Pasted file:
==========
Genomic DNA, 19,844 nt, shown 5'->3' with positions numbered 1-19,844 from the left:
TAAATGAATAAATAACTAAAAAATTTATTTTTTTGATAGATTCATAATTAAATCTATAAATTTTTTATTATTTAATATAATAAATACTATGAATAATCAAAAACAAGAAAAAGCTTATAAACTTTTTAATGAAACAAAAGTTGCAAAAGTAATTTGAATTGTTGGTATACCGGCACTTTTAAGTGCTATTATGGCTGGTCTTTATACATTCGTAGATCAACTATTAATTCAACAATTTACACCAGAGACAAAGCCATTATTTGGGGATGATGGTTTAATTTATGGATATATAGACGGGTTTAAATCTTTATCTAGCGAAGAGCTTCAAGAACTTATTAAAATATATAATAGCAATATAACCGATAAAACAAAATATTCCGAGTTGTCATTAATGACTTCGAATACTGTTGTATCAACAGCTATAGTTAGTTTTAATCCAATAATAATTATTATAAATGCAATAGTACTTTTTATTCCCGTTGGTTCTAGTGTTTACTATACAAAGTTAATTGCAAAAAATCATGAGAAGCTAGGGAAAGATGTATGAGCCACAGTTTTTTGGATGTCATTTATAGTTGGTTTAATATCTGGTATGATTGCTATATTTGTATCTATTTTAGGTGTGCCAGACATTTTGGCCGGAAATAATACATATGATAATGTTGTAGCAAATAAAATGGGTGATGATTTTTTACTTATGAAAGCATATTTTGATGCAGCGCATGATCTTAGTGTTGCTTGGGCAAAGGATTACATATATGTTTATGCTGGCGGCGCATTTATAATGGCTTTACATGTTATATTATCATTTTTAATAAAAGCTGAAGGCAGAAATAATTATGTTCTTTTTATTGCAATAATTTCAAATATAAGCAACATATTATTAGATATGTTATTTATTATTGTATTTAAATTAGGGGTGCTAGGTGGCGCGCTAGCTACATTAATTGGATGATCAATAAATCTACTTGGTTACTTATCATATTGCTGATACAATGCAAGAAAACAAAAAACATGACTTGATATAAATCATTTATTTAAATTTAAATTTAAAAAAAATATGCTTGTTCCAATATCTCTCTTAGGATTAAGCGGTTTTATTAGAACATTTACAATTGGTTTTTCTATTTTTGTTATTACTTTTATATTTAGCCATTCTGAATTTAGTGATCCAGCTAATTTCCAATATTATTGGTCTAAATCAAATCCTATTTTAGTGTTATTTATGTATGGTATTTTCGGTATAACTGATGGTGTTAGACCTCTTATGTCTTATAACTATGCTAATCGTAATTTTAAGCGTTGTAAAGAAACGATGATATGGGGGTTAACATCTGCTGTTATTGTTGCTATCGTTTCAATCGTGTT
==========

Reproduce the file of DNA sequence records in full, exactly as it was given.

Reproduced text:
Genomic DNA, 19,844 nt, shown 5'->3' with positions numbered 1-19,844 from the left:
TAAATGAATAAATAACTAAAAAATTTATTTTTTTGATAGATTCATAATTAAATCTATAAATTTTTTATTATTTAATATAATAAATACTATGAATAATCAAAAACAAGAAAAAGCTTATAAACTTTTTAATGAAACAAAAGTTGCAAAAGTAATTTGAATTGTTGGTATACCGGCACTTTTAAGTGCTATTATGGCTGGTCTTTATACATTCGTAGATCAACTATTAATTCAACAATTTACACCAGAGACAAAGCCATTATTTGGGGATGATGGTTTAATTTATGGATATATAGACGGGTTTAAATCTTTATCTAGCGAAGAGCTTCAAGAACTTATTAAAATATATAATAGCAATATAACCGATAAAACAAAATATTCCGAGTTGTCATTAATGACTTCGAATACTGTTGTATCAACAGCTATAGTTAGTTTTAATCCAATAATAATTATTATAAATGCAATAGTACTTTTTATTCCCGTTGGTTCTAGTGTTTACTATACAAAGTTAATTGCAAAAAATCATGAGAAGCTAGGGAAAGATGTATGAGCCACAGTTTTTTGGATGTCATTTATAGTTGGTTTAATATCTGGTATGATTGCTATATTTGTATCTATTTTAGGTGTGCCAGACATTTTGGCCGGAAATAATACATATGATAATGTTGTAGCAAATAAAATGGGTGATGATTTTTTACTTATGAAAGCATATTTTGATGCAGCGCATGATCTTAGTGTTGCTTGGGCAAAGGATTACATATATGTTTATGCTGGCGGCGCATTTATAATGGCTTTACATGTTATATTATCATTTTTAATAAAAGCTGAAGGCAGAAATAATTATGTTCTTTTTATTGCAATAATTTCAAATATAAGCAACATATTATTAGATATGTTATTTATTATTGTATTTAAATTAGGGGTGCTAGGTGGCGCGCTAGCTACATTAATTGGATGATCAATAAATCTACTTGGTTACTTATCATATTGCTGATACAATGCAAGAAAACAAAAAACATGACTTGATATAAATCATTTATTTAAATTTAAATTTAAAAAAAATATGCTTGTTCCAATATCTCTCTTAGGATTAAGCGGTTTTATTAGAACATTTACAATTGGTTTTTCTATTTTTGTTATTACTTTTATATTTAGCCATTCTGAATTTAGTGATCCAGCTAATTTCCAATATTATTGGTCTAAATCAAATCCTATTTTAGTGTTATTTATGTATGGTATTTTCGGTATAACTGATGGTGTTAGACCTCTTATGTCTTATAACTATGCTAATCGTAATTTTAAGCGTTGTAAAGAAACGATGATATGGGGGTTAACATCTGCTGTTATTGTTGCTATCGTTTCAATCGTGTT